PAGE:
Daily Commentary - Posted on Tuesday, October 19, 2010, 11:42 PM GMT +1


Oct Tuesday 19

The ‘Heart of Gold’ Went Back into Reverse

On Tuesday, October 19, the  Heart of Gold (from Douglas Adam’s ‘The Hitchhiker’s Guide To The Galaxy‘ novels) – in this event represented by the S&P 500 – went back into reverse after being power ahead by its famous Infinite Improbability Drive last Friday when NYSE TICK data and market internals were heavily lopsided in favor of a (significantly) lower close, but the S&P 500 defied all probabilities and odds and closed up. But expectedly (see my posting The Infinite Improbability Drive ) sellers showed up again early this week, and down -1.31% on the day the SPY (S&P 500 SPDR) posted its (supposed) close below last Friday’s close. 

And it is again the (significantly lopsided) negative NYSE TICK data which caught my eye today (a TICK is the number of NYSE stocks traded on an uptick vs. (minus) stocks traded on a downtick ; extreme TICK readings (e.g. < -1,000 and/or > +1,000) often indicate the presence of institutional buy or sell programs or heavy short covering on extreme positive readings), especially due to the fact that the same setup (heavily lopsided negative NYSE TICK data) as of last Friday was triggered today again.

Table I below shows NYSE TICK statistics for the session on Tuesday, October 19, 2010, divided into the total number of 1-minute lows below -1,000 , -750 , -500 and 1-minute highs above +1,000, +750, +500, during the first hour, during the main session (from the end of the first hour until the start of the last hour) and during the last hour of the session.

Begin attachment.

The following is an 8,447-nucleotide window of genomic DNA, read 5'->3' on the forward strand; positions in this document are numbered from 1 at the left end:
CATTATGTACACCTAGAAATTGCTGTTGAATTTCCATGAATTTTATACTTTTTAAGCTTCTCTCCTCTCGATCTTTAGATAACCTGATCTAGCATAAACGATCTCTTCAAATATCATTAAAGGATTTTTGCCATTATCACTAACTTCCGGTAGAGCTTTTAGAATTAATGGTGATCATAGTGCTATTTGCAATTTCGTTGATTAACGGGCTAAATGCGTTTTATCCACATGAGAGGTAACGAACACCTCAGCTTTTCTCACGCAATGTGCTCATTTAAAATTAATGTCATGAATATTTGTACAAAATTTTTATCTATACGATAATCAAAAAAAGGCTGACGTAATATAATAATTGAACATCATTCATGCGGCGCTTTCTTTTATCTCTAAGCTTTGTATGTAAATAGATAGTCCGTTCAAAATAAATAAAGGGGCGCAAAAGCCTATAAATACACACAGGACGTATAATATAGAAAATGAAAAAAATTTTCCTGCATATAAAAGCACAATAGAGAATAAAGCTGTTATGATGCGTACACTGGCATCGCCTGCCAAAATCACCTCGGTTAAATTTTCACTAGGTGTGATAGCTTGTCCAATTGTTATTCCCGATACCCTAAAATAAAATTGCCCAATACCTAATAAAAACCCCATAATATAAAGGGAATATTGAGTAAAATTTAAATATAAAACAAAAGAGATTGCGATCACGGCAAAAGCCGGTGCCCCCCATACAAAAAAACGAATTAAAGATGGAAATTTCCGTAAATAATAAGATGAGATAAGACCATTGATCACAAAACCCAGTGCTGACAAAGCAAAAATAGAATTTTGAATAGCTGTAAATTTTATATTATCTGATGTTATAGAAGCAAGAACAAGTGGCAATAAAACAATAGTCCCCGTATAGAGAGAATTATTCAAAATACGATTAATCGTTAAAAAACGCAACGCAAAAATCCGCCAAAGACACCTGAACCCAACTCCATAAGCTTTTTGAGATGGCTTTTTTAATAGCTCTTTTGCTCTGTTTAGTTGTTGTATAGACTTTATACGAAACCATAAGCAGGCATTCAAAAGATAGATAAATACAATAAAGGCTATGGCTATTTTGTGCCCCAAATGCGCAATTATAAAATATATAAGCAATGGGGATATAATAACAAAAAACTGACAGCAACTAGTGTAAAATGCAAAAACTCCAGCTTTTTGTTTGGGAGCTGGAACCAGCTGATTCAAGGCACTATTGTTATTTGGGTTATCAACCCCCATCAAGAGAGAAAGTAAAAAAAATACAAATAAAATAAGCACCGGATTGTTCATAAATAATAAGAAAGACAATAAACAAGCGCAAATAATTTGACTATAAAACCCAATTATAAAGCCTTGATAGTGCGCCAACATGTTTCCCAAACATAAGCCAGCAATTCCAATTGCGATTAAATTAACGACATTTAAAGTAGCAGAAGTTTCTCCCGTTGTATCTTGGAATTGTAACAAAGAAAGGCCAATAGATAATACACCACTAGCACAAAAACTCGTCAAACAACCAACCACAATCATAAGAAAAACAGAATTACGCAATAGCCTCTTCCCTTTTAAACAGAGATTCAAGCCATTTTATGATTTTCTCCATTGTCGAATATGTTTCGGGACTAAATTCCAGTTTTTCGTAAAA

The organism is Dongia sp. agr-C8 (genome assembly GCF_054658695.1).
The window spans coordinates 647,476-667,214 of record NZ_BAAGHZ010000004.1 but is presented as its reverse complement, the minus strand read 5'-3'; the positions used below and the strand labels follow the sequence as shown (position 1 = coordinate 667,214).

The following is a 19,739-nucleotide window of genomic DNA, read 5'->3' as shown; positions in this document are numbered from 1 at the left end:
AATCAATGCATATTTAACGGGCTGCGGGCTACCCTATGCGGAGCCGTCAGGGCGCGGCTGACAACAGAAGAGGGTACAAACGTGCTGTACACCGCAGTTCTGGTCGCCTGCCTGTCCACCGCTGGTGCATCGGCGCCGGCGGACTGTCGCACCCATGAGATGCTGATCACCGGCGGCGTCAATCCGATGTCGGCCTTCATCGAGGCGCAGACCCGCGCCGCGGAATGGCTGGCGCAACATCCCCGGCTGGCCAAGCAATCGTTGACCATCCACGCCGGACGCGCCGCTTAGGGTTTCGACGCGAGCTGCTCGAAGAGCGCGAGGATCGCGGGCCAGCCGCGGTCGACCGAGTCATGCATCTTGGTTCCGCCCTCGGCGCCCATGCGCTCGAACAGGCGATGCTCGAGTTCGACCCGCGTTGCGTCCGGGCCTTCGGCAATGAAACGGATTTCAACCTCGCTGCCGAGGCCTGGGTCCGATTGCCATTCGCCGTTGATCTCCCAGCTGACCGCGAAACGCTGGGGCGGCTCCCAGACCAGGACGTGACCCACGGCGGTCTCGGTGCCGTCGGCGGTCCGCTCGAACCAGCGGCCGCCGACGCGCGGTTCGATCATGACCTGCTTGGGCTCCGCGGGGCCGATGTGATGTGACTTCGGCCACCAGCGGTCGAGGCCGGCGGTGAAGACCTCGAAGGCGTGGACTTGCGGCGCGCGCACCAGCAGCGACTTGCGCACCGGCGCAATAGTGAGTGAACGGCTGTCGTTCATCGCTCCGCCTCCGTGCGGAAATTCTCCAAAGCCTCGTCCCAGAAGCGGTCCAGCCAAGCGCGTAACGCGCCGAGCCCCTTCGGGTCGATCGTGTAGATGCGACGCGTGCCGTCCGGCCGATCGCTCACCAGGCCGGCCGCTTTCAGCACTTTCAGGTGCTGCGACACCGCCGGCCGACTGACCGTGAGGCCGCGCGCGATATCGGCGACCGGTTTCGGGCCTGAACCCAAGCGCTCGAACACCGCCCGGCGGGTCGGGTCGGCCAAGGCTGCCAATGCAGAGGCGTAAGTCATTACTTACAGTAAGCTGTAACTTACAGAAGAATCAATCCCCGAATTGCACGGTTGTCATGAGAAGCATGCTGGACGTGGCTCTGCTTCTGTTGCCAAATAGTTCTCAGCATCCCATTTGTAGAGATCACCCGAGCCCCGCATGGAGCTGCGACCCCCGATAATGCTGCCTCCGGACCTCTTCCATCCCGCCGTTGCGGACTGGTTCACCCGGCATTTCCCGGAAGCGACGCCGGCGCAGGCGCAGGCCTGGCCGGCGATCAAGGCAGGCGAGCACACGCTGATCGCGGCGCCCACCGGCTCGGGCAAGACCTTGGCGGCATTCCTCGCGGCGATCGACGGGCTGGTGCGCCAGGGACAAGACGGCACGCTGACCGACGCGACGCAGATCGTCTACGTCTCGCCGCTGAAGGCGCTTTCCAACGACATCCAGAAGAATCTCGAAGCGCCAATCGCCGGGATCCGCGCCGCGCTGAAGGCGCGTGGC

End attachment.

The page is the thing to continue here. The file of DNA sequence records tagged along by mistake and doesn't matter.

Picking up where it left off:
NYSE TICK # 1-min Lows # 1-min Highs
Time of Day -1,000 – 750 – 500 ≥ +1,000 ≥ + 750 ≥ + 500
First Hour 1 4 1 1 3 8
Main Session 24 49 93 1 1 39
Last Hour 11 25 32 2 5 14


You might notice at first glance that the total number of 1-minute lows (again) always exceeded (or at least equals) the respective total number of 1-minute highs during every part of the session (first hour, main part and last hour), e.g. 24 1-minute lows below -1,000 vs 1 1-minute highs during the main session, and there was only one 1-minute high above +750 during the main part of the session (in contrast to 49 1-minute lows below -750, and 24 1-minute lows below -1,000, reflecting heavy selling pressure). This was therefore the 2nd occurrence (with last Friday being the first one) within a 3-day time frame where the total number of NYSE TICK 1-minute lows always exceeded the respective total number of 1-minute highs during every part of the session (first hour, main part and last hour).

Table I below shows those occurrences and the SPY‘s historical performance over the course of the then following 1, 2 , 3 , 4 and 5 sessions, assumed one went long on close of a session where the total number of 1-minute lows always exceeded the respective total number of 1-minute highs during every part of the session (first hour, main part and last hour) for the 2nd time within a 3-day time frame (setup triggered on day 1 and day 3 of the time frame), and the SPY closed lower at least -1.25% on the 2nd occurrence in the past.

(* no close below trigger day’s close during next 5 sessions)

Especially noteworthy are the following pattern:

  • the SPY closed higher the next sessions on 15 out of those up to now 20 occurrences (or 75% of the time),
  • the SPY closed on a higher level at least once over the course of the then following 5 sessions on 18 out of 20 occurrences, and regularly (on 17 occurrences) already 1 or 2 sessions later (or 85% of the time),